The idea of creation of this blog came into my mind during a visit after spending few years of career at Karachi, capital of Southern province to the region. While traveling from south pole of the country to north, I experienced many new changes nearly in all aspects of life explicit in urban areas and implicit in rural belts: people have opted to modern technology, availed faster means of communication; task centered behavior, selfishness, following short-cuts, chase of wealth and more opportunities in their career and many more that made their lives much more easier but crazier than before. Nevertheless, the scene suddenly turned bit dim when I entered the region of Gilgit-Baltistan. I could not believe my eyes that this was the Gilgit I saw four years ago. Many things, except the faces were utterly unchanged formats primitive outlook. The Chinese bridge that linked Danyore and Gilgit and a main source of transportation was no more. Few people told me that few journalists have lost their lives in lethal road accident due to lack of arrangements on part of concerned authority to avoid the incident. Karakorum High Way (KKH), one of the highest truck able route and so-called eighth wonder in the world is under construction and many places portray nothing but a passage through a rough stony pasture. It took nearly twenty four hours from Rawalpindi to reach after an exhaustive journey to Hunza, my home town, compared to nineteen hours in past. The scenario seemed worse in Hunza, my home town which remained unchanged for last four years except a drastic decline in standard of living of more than fifty percent of the population. One may think that people have replaced muddy homes with cement ones but that are not the real yardstick of measurement of both mental and material development. Infrastructure, fixtures, telecommunication systems were largely depreciated to their estimated life coupled with inappropriate number of personnel required in educational, administrative and health institutions. The so-called economic meltdown that started from American giant Leman soon took the world into its tyrant claws, shaking many stable economies of the world including the rural areas of developing states- a big example of negligence and subjugation by the rulers of respective countries where people live not above the level of animals. Apart from the allegations on policy makers of industrialized nations having economic interest only, the poor, irrational, incompetent, self-centered and corrupt leadership in Pakistan like other third world countries where immature economies spends it larger portion of budget expenditure on defense could not resist the negative consequences of economic crisis in terms of high rate of unemployment, recession, right or down sizing, price hikes, violation of consumer rights and so on. Hunza-Nagar, like other parts of Gilgit-Baltistan was no exception. The smiling faces that greeted us once warmly few years ago turned unhappy for the crisis brought its ugly implication on the daily life pattern of an individual thus sucking down the unique attributes of population: courtesy, generosity and hospitality. Having a so-called high rate of literacy in the country unfortunately, the region is facing many problems ranging from health to drinking water and energy sector. To many, it was because of lack of geo-political awareness and excessive tendency towards NGO culture where people little bother to beg their rights from the states besides emphasis on duties. Historical chronicles vindicate that the region remained in isolation for many centuries due to a specific location and lack of access to out side world. Many dynasties ruled the area that hardly accepted change in a traditionally sophisticated feudal based society. The wheel of transition continued to move and finally the area got librated through a mutiny with the help of indigenous population from the clutches of Dogra subjugation. Later, the area was affiliated with Pakistan vide a secret treaty called Karachi Treatise as defacto part, unconditionally. Gilgit-Baltistan region got on real terms an impetus to grow from zero level with the visit of three icons of development: Aga Khan, President Ayub Khan and Z.A.Bhutto- a historic event of its nature with long standing implications on live of the people of the region.The area could hardly observed any impulse for more than half dozen years of affiliation with Pakistan when Sir Sultan Muhammad Shah, Aga Khan (3rd) first time introduced Diamond Jubilee Schools network during mid fifties in the region. A real phase of development gain impetus when Shah Karim Alhusaini, Aga Khan (fourth) stepped in the region, a population with miserable conditions in 1960. He initiated many new projects in different aspect of life, strengthening the existing educational network under the umbrella of Aga Khan Development Network (AKDN) for the betterment and uplift standard of living of masses lived under poverty line. Aga Khan Development Network in collaboration with donor agencies, with a view to bring social change from grass roots level, initiated rural support programme and other services for less-privileged societies in the region. In simple words, initial projects were stretched to new areas under AKDN umbrella ranging from self-entrepreneurship to planning and building services. These development programmes served a catalyst for a common man who, earlier was confine to a certain limit where facilities and perks were confined to a specific creed, definitely a big change in society led to process of decline of so-called nobility. By, 1974, Z.A.Bhutto, chief of Pakistan Peoples Party and his cabinet undertook a disintegrated country following the fall of Dhaka, albeit eliminating princely status of numerous states gave them democratic structures, initiated socio-economic, political and administrative reforms in civil services cadres under 1973 constitution of Pakistan. These reforms opened a path for further reforms in tribal and affiliated princely states, mostly in mountain regions. Elders assert, by 1976, when Bhutto abolished the princely status of the units and replaced the princely flag with that of the country declared region formally its de-fecto part. The new development allowed for the first time a limited right of franchise and representation in a parallel council governed from capital. He in collaboration with international donor agencies like UNICEF and World Food Programme helped ensure provision of basic necessities like food to indigenous population still in poor conditions. He gave word to poor and enables to build his destiny. The facility fell a prey of Zia-ul-Haq who abolished the programme to benefit his favorite breed. He altered such programmes to facilitate Mujahideen busy fighting Afghan war against Soviet invasion on behalf of American assistance. By, 1988, before the withdrawal of USSR, Zia regime played a dirty game: as an integral strategy to get parallel success, he supported a breed of militants to eliminate all those against his faith in Gilgit-Baltistan. Unfortunately, the indigenous people could not understand his nefarious designs under the veil of religion that had to sustain his regime using divide and rule tactic and nothing to do with public welfare fell a prey of communal discord. Thousands of innocent people were brutally killed without a reason from both sides and this in turn sowed the seeds of sectarianism thus introducing a Kalashnikov culture in this region. On country’s political front, frequent interventions of military in politics in the wake of undemocratic moves of leadership, double standard attitude of bureaucracy and excessive influence of establishment forces harmed political evolution during last sixty two years of country's history. A finest dictatorship is considered worse than a worse democracy for it largely overlook the opinion of masses. The undemocratic regimes since 1952 onwards in general and during dictators’ regimes left people with no option but to support immature, corrupt and unable leadership confined to their self interests coupled with narrow vision. On global front, with the withdrawal of USSR from Afghanistan, American administration started to shift its strategy of dependency and support for Pakistan especially that to check movement and expansion of communist philosophy, an anxiety among the then US policy planners. Political front once again passed through a new change in 1999 when military took over in October 1999. Numerous Non-Governmental Organizations (NGOs), both national and international rapport delivered remarkable work since 1990s to 2004 in many sectors like education, health, cultural preservation, design and building.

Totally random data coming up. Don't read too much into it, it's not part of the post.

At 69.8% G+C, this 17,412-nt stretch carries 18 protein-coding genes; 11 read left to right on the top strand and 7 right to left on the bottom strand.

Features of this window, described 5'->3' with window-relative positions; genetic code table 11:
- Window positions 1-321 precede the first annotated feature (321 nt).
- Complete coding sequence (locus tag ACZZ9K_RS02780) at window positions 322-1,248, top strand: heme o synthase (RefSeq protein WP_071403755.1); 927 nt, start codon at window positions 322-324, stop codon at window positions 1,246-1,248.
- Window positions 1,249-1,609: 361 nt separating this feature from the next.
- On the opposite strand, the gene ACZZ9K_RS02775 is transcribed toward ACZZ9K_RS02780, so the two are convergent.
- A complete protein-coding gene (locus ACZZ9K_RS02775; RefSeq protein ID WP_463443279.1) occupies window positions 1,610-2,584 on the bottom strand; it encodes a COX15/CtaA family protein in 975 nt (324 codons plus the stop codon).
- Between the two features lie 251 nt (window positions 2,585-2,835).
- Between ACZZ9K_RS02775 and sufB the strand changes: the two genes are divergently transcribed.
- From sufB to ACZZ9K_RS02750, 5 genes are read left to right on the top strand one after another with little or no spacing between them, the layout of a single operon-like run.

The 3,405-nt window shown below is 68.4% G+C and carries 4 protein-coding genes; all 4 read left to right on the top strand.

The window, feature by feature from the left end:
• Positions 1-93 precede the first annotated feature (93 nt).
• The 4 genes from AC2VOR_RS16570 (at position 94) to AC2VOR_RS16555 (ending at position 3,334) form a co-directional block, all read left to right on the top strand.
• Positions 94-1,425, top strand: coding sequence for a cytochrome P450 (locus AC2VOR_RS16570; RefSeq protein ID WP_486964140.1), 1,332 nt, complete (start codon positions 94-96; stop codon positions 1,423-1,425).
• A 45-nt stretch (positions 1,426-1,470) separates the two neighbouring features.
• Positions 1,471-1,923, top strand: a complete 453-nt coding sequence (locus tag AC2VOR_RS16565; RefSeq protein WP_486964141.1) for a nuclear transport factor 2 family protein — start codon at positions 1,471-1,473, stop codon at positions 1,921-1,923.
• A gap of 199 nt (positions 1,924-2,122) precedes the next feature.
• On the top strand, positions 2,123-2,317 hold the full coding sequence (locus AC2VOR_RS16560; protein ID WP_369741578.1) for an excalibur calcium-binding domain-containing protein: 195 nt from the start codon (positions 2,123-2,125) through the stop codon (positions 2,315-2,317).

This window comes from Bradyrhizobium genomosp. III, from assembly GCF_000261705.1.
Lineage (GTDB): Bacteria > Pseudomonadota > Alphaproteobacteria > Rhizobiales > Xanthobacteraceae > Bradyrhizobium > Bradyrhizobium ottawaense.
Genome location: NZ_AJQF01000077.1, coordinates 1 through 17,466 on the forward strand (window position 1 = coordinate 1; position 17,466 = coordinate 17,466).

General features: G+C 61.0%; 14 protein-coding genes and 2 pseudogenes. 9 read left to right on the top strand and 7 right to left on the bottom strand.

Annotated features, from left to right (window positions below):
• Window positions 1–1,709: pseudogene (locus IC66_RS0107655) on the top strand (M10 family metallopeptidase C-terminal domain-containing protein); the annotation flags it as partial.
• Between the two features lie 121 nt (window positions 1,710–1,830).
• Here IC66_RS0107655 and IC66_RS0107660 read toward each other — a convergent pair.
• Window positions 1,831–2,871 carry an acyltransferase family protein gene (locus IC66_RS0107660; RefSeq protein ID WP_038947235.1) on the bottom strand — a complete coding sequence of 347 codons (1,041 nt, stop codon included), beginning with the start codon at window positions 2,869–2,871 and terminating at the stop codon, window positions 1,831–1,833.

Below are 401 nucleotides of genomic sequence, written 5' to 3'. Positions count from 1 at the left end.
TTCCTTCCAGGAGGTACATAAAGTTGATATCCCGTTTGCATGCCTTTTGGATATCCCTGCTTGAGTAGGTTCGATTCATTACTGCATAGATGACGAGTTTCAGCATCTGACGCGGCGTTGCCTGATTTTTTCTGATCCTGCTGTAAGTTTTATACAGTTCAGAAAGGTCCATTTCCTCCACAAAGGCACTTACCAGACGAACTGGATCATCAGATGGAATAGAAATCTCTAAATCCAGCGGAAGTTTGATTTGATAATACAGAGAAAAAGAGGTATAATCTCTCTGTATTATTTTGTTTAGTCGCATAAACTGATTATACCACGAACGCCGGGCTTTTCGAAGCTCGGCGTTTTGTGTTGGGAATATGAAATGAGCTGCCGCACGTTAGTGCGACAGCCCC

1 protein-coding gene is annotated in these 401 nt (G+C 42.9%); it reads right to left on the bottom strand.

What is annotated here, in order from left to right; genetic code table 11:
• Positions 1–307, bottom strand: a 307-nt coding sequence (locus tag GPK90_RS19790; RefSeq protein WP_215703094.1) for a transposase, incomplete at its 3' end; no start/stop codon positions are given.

History repeated itself, but in a new form under different circumstances after cold war, when terrorists attacked twin towers of World Trade Centre, an icon of prestige and glory of America killing thousands of innocent people as a response to US policies inviting a fresh hostility between US and Islamist groups or in other words initiated an open conflict between two countering forces. To some, hidden forces worked behind the incident: Muslims thought it was a Judaist elements while to Europe and US a strike of Islamist elements; even the then Bush administration alleged Islamist groups behind this nefarious act to initiate an open armed struggle to defy its policies and interests. The September 11 incident served a cause to create sufferings for the Muslim communities residing in America and Europe. Being a sponsoring source of Jihadist elements, Pakistan was in real trouble as it was asked either ally the US or ready to go into stone age. Consequently, Pervez Musharraf took U-turn in state policy against billions of dollars as assistance. Once again, US dependency on Pakistan after Afghan war, in an endless war against an invisible enemy in terms of Osama started, leading farmer to think to gain control over natural resources in Afghanistan and Central Asian states. As a state, Pakistan endured many hardships, mostly from inside elements, Majority of our political leadership, for instance is largely nurtured under the aegis of military establishments and always ready to achieve their own interest lest it comes to compromise on national matters, evident from the successive overthrowing of representative regimes. They could not deliver any remarkable to uplift the standard of living of a common man except false promises. It was the Musharraf regime which can be given credit for many reasons: allowed a national government to complete its five year tenure, introduced local government systems for dicentralization of power though a move to by pass the then political and administrative forces like his predecessors military dictators to bolster one man show. Apart from few of blunders in terms of killing of Akbar Bugti, subjugation of judiciary, appointment of army on service and retired personnel in institutions offering higher education, other key positions in major public organiztions and using force as a decisive force instead of dialogue his regime can be recalled for many things during last eight years. He was the first who put hand on non-state actors, brought changes in status of deprived regions like Gilgit-Baltistan bringing reforms and took initiatives to improve education and health facilities. He gave us an International University, increased woman representation, empowered Northern Light Infantry, established N.A scouts and notified Hunza-Nagar district and many more. Yet, at the same time on mass level, despite many accomplishments, it failed to address the real issues of poor. Giant fishes got most and poor further got depressed as the regime greatly revolved around the interests of Chaurdhries and lords. December 2007, shall be remembered a black day when Benazir Bhutto, a female leader of international repute was assassinated at the same place where one of the most famous Prime Minister Liaquat Ali Khan as killed. Country fell into chaos and observed an extreme internal and internal threat to her existence second time after 1971. Good heaven, the situation soon normalized. With the dawn of democracy, based on Benazir Bhutto's sacrifice has brought a hope of change of image of the country in global economy. PPP led contemporary government has given a new Self Governance Reforms Package 2009 ahead of poles to empower the assembly to legislate on various subjects not allowed in past and choose their own Chief Minister unanimously with the consent of Prime Minister, the head of set up-a good initiative after Z.A Bhutto's compassions for the region. The package has opened a door for more autonomy resembles to that of Azad Kashmir. Though, there are many flaws in the package yet, it will serve to reduce feeling of deprivation among the masses.

There is another side of the picture that the poor performance in many of the departments in government sector during last two years has raised many questions in our mind regarding its capability to cope the challenges that the country faces internally and externally. Public welfare, security from internal and external aggressions and provision of basic necessities to the citizens is the fundamental responsibilities of modern states. Yet, more focus on external threats under security syndrome has left the country nothing but to expend on defense-thus neglecting other sectors like education, strategic personnel planning, health, trade and industry and exploitation of natural resources to strengthen our economy. As for as the private sector especially the NGOs are concerned, the are now confine to reporting to get funds, roam and measure the length of roads in their luxury vehicles. Now it depends on flow of events that will decide the future course of history.

Shamsuddin Muhammad,

Author and Editor,



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Hyderabad,, IslamicRepublic of Pakistan, Pakistan
I am social person with a tendency towards learning knowledge that will balance the material world and the hereafter, a legacy obtained from the family. I earned my MA (General History with specialization in Modern History) and M.A.S (Master of Administrative siences with speciliazation in HRM) both from University of Karachi in 2005 and 2007 respectively, am fond of social work and public welfare. The blog focuses on social change caused by socio- economic and geo-political impulse in the country in general and the region particular.